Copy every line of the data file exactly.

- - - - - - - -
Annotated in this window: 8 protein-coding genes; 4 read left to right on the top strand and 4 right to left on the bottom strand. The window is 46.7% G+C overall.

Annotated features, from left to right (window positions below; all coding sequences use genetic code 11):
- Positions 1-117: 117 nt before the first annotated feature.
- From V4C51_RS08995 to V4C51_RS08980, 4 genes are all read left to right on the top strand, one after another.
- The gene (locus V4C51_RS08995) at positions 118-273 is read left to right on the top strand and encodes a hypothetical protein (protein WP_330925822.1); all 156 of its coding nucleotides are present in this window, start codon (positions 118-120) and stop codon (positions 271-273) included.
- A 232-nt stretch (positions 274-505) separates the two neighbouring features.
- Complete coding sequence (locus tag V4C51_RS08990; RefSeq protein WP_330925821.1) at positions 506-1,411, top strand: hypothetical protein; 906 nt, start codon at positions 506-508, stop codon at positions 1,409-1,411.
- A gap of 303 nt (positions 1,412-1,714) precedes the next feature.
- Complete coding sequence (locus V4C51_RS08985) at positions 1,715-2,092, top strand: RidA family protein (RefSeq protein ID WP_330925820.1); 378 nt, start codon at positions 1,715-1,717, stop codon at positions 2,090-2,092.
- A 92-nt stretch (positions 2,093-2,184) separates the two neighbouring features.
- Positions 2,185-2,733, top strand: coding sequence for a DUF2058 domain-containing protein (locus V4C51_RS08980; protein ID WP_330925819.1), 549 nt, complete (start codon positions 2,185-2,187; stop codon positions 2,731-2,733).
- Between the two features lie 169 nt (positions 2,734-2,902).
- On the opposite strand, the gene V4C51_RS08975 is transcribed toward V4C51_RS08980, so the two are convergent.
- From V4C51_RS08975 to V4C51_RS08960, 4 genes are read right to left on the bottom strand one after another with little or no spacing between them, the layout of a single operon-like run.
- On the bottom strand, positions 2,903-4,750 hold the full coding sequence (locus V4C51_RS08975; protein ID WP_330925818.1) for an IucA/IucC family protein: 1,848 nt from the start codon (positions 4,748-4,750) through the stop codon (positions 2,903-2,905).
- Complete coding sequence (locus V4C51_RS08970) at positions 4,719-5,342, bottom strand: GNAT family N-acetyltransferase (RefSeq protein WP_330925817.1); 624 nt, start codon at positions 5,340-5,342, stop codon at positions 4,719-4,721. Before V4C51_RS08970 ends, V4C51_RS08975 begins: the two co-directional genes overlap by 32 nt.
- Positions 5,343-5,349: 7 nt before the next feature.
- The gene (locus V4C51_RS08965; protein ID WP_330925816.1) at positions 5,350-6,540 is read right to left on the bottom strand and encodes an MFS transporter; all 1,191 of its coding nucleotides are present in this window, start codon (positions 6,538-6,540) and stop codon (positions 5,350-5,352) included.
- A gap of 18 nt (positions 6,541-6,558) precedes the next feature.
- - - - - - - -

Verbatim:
Annotated in this window: 8 protein-coding genes; 4 read left to right on the top strand and 4 right to left on the bottom strand. The window is 46.7% G+C overall.

Annotated features, from left to right (window positions below; all coding sequences use genetic code 11):
- Positions 1-117: 117 nt before the first annotated feature.
- From V4C51_RS08995 to V4C51_RS08980, 4 genes are all read left to right on the top strand, one after another.
- The gene (locus V4C51_RS08995) at positions 118-273 is read left to right on the top strand and encodes a hypothetical protein (protein WP_330925822.1); all 156 of its coding nucleotides are present in this window, start codon (positions 118-120) and stop codon (positions 271-273) included.
- A 232-nt stretch (positions 274-505) separates the two neighbouring features.
- Complete coding sequence (locus tag V4C51_RS08990; RefSeq protein WP_330925821.1) at positions 506-1,411, top strand: hypothetical protein; 906 nt, start codon at positions 506-508, stop codon at positions 1,409-1,411.
- A gap of 303 nt (positions 1,412-1,714) precedes the next feature.
- Complete coding sequence (locus V4C51_RS08985) at positions 1,715-2,092, top strand: RidA family protein (RefSeq protein ID WP_330925820.1); 378 nt, start codon at positions 1,715-1,717, stop codon at positions 2,090-2,092.
- A 92-nt stretch (positions 2,093-2,184) separates the two neighbouring features.
- Positions 2,185-2,733, top strand: coding sequence for a DUF2058 domain-containing protein (locus V4C51_RS08980; protein ID WP_330925819.1), 549 nt, complete (start codon positions 2,185-2,187; stop codon positions 2,731-2,733).
- Between the two features lie 169 nt (positions 2,734-2,902).
- On the opposite strand, the gene V4C51_RS08975 is transcribed toward V4C51_RS08980, so the two are convergent.
- From V4C51_RS08975 to V4C51_RS08960, 4 genes are read right to left on the bottom strand one after another with little or no spacing between them, the layout of a single operon-like run.
- On the bottom strand, positions 2,903-4,750 hold the full coding sequence (locus V4C51_RS08975; protein ID WP_330925818.1) for an IucA/IucC family protein: 1,848 nt from the start codon (positions 4,748-4,750) through the stop codon (positions 2,903-2,905).
- Complete coding sequence (locus V4C51_RS08970) at positions 4,719-5,342, bottom strand: GNAT family N-acetyltransferase (RefSeq protein WP_330925817.1); 624 nt, start codon at positions 5,340-5,342, stop codon at positions 4,719-4,721. Before V4C51_RS08970 ends, V4C51_RS08975 begins: the two co-directional genes overlap by 32 nt.
- Positions 5,343-5,349: 7 nt before the next feature.
- The gene (locus V4C51_RS08965; protein ID WP_330925816.1) at positions 5,350-6,540 is read right to left on the bottom strand and encodes an MFS transporter; all 1,191 of its coding nucleotides are present in this window, start codon (positions 6,538-6,540) and stop codon (positions 5,350-5,352) included.
- A gap of 18 nt (positions 6,541-6,558) precedes the next feature.